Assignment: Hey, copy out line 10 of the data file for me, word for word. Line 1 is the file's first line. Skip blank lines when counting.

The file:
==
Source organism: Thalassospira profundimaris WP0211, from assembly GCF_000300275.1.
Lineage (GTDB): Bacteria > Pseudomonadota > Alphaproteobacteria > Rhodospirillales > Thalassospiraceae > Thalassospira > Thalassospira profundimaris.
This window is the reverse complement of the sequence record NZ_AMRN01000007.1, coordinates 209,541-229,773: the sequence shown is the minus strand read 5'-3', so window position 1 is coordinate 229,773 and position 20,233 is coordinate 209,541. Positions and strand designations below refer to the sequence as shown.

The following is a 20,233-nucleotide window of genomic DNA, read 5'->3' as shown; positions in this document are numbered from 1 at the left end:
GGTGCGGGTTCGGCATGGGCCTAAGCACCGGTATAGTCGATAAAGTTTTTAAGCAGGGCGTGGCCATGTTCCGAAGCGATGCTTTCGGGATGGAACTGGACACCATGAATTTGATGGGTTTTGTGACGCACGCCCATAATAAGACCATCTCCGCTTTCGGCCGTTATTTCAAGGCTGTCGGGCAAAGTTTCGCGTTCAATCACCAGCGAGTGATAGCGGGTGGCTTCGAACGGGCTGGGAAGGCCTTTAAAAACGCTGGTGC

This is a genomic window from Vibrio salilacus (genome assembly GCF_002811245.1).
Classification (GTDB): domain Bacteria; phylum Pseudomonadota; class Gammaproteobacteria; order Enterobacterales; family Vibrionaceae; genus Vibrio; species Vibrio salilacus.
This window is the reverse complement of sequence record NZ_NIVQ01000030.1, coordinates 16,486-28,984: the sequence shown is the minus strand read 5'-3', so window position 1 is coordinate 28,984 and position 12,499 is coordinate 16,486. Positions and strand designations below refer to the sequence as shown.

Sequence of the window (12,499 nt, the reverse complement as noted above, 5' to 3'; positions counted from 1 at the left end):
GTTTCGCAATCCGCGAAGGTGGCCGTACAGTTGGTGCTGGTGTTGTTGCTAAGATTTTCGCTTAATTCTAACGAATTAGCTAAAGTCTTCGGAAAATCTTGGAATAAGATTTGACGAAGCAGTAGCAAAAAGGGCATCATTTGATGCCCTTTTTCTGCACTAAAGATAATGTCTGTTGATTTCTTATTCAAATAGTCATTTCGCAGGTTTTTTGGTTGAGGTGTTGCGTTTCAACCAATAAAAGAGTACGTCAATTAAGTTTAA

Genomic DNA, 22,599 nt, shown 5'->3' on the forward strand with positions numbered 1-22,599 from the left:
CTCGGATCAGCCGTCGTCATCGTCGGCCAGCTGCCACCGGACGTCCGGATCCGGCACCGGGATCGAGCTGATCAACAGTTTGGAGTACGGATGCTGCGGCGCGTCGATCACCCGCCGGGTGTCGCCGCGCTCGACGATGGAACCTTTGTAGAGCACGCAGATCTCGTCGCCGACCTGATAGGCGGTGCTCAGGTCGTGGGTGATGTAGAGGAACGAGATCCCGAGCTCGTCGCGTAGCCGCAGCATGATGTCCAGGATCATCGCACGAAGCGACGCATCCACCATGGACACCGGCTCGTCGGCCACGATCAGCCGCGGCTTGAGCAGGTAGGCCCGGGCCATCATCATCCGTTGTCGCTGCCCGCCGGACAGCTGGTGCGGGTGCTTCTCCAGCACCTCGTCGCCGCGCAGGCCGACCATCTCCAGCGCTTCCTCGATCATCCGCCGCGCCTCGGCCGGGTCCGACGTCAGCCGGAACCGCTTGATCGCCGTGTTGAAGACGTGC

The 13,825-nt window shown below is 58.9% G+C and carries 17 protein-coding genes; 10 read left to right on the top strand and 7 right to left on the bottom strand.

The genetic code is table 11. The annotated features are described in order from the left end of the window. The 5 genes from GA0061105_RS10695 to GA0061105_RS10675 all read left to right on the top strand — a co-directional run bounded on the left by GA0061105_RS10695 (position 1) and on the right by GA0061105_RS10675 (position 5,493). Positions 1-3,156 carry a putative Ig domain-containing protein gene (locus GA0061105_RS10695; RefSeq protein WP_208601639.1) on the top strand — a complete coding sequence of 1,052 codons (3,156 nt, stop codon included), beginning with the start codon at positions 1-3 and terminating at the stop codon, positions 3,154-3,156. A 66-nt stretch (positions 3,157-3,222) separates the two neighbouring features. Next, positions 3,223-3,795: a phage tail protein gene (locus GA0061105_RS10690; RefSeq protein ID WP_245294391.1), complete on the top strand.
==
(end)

GTTTCGCAATCCGCGAAGGTGGCCGTACAGTTGGTGCTGGTGTTGTTGCTAAGATTTTCGCTTAATTCTAACGAATTAGCTAAAGTCTTCGGAAAATCTTGGAATAAGATTTGACGAAGCAGTAGCAAAAAGGGCATCATTTGATGCCCTTTTTCTGCACTAAAGATAATGTCTGTTGATTTCTTATTCAAATAGTCATTTCGCAGGTTTTTTGGTTGAGGTGTTGCGTTTCAACCAATAAAAGAGTACGTCAATTAAGTTTAA